DOUBLE YOUR GIFT!
Your gift for Galapagos will be matched 100% until 11:59pm on December 31, going twice as far to help us preserve, protect, and restore the unique ecosystems and wildlife of Galapagos in 2019.
The Giant Tortoise Restoration Initiative (GTRI) is a collaborative effort led by Galapagos Conservancy and the Galapagos National Park Directorate (GNPD). The long-term goal of the initiative is to restore tortoise populations to their historical distribution and numbers across Galapagos, including on islands where tortoises went extinct. This historic effort is composed of four main components:
This ambitious initiative builds on a half century of tortoise research and conservation carried out by the Charles Darwin Research Station, the GNPD, and numerous visiting scientists and volunteers. Since its establishment in 1985, Galapagos Conservancy has supported much of this work.
Giant tortoise species, along with the endemic rice rats, were the most historically decimated species in the Galapagos Islands. Humans, primarily buccaneers and whalers, exploited them as a food source during the 18th and 19th centuries. They were later harvested for oil. Today, limited poaching of tortoises still occurs in some areas. Introduced species (primarily rats, pigs, dogs, and the Solenopsis ant) prey on tortoises (particularly eggs and hatchling tortoises); others (goats, cattle, donkeys, and invasive plants) damage or destroy tortoise habitat.
A total of 15 tortoise species have been identified. According to the IUCN Red List, six are considered Critically Endangered, three Endangered, three Vulnerable, and two Extinct. In the case of the Fernandina tortoise, it is probably extinct but anecdotal information suggests that a few individuals may remain. The fifteenth species, from Santa Fe Island, went extinct in the mid-1800s; as there is no complete museum specimen, only pieces, the species was never officially described or named.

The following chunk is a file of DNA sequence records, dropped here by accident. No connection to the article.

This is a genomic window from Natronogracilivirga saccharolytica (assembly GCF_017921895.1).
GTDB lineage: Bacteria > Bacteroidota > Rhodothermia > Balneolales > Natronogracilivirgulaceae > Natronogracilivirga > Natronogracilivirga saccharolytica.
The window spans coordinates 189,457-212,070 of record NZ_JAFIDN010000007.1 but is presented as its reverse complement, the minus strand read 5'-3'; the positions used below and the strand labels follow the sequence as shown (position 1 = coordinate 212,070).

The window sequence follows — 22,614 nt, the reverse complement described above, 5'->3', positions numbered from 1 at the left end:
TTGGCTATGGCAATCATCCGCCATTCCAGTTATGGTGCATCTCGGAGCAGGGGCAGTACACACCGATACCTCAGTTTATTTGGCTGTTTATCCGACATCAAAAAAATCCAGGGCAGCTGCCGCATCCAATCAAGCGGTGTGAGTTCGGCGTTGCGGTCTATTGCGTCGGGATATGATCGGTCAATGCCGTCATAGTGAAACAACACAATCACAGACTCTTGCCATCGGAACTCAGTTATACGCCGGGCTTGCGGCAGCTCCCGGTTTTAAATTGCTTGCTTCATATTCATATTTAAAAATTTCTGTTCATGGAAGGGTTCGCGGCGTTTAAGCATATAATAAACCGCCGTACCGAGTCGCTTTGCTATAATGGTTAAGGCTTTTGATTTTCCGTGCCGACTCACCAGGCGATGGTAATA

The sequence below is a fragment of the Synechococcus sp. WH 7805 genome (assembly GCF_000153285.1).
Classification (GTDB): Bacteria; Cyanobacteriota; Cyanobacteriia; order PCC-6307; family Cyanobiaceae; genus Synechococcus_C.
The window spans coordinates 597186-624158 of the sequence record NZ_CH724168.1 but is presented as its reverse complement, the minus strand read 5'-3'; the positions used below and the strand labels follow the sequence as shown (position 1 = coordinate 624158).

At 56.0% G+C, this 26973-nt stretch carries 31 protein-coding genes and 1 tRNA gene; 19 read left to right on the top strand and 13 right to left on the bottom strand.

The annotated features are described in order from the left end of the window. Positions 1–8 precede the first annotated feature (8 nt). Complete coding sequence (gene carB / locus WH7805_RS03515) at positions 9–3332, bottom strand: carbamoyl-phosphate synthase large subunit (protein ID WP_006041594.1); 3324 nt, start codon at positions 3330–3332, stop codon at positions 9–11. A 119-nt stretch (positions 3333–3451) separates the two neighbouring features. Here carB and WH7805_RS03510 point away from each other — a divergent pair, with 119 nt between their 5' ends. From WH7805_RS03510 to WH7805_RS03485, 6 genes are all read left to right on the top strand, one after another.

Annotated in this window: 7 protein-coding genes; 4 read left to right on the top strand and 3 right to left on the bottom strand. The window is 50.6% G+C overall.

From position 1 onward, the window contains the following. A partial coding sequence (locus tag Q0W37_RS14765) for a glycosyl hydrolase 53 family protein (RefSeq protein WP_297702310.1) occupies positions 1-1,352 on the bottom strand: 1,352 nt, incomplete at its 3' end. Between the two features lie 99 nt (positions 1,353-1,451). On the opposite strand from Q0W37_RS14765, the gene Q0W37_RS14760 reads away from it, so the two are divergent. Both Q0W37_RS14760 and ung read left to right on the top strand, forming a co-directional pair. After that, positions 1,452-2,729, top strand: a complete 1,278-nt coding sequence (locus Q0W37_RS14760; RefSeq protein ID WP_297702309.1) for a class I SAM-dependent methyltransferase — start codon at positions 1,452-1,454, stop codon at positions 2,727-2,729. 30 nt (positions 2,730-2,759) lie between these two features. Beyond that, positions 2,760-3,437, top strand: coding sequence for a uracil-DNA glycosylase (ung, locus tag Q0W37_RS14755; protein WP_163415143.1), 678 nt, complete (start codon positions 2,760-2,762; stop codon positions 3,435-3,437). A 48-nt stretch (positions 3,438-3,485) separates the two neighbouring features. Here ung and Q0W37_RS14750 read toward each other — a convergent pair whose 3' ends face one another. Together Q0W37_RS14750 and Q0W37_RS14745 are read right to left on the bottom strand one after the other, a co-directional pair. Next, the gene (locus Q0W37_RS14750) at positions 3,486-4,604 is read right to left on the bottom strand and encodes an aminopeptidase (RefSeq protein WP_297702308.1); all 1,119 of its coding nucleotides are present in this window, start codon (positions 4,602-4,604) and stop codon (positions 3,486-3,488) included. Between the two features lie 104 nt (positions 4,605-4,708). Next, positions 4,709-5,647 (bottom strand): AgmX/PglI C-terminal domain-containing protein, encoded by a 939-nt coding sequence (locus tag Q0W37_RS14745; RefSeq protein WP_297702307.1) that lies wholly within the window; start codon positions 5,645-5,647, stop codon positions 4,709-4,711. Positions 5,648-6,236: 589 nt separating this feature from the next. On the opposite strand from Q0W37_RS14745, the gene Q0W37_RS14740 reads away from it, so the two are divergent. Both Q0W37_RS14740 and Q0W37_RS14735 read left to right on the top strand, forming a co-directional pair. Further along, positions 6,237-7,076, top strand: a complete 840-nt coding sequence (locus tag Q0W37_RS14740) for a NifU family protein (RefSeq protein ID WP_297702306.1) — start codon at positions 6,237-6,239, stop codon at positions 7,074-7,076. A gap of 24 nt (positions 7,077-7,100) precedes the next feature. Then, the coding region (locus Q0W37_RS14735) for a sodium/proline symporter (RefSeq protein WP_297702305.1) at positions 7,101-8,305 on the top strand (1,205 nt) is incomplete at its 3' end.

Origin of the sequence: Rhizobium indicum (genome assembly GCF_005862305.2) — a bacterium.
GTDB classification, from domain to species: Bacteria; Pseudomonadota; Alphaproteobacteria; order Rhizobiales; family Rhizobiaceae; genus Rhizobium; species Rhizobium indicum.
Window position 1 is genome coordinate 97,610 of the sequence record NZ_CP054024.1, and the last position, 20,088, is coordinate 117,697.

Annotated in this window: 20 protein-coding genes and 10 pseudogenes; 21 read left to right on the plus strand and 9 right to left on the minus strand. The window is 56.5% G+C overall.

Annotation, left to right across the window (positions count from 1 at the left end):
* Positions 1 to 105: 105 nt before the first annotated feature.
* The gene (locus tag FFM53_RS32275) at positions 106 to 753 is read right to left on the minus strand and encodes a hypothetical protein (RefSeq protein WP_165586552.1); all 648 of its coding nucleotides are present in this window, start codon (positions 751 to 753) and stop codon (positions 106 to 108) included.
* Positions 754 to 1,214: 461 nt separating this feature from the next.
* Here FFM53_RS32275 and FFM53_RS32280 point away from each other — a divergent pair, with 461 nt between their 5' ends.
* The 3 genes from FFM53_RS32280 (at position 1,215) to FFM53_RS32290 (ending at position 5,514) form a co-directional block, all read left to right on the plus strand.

Galapagos Conservancy’s primary partners in the Giant Tortoise Restoration Initiative include the Galapagos National Park Directorate and several scientists from institutions within Ecuador as well from other countries.
The Phillips Family Foundation, Mohamed bin Zayed Species Conservation Fund, Fondation Ensemble, the Lawrence Foundation, Automated Control Logic, and Michael and Denice Dan. We are also grateful to the GC members and others who provide support for the GTRI as well as for the international scientists who are an integral part of the GTRI.
12.01.18 December 1, 2018 The Galapagos National Park Directorate and Galapagos Conservancy... More >
10.16.18 October 15, 2018 A recent study ruled out hybridization between the yellow... More >
09.08.18 September 9, 2018 This weekend marked the 40th anniversary of Galapagos being... More >
By Wacho Tapia, Director of the Giant Tortoise Restoration Initiative In the... More >
By Diego Rom n (Assistant Professor in Teaching and Learning at Southern Methodist... More >
By David Anchundia, ornithologist with the Charles Darwin Foundation. As an... More >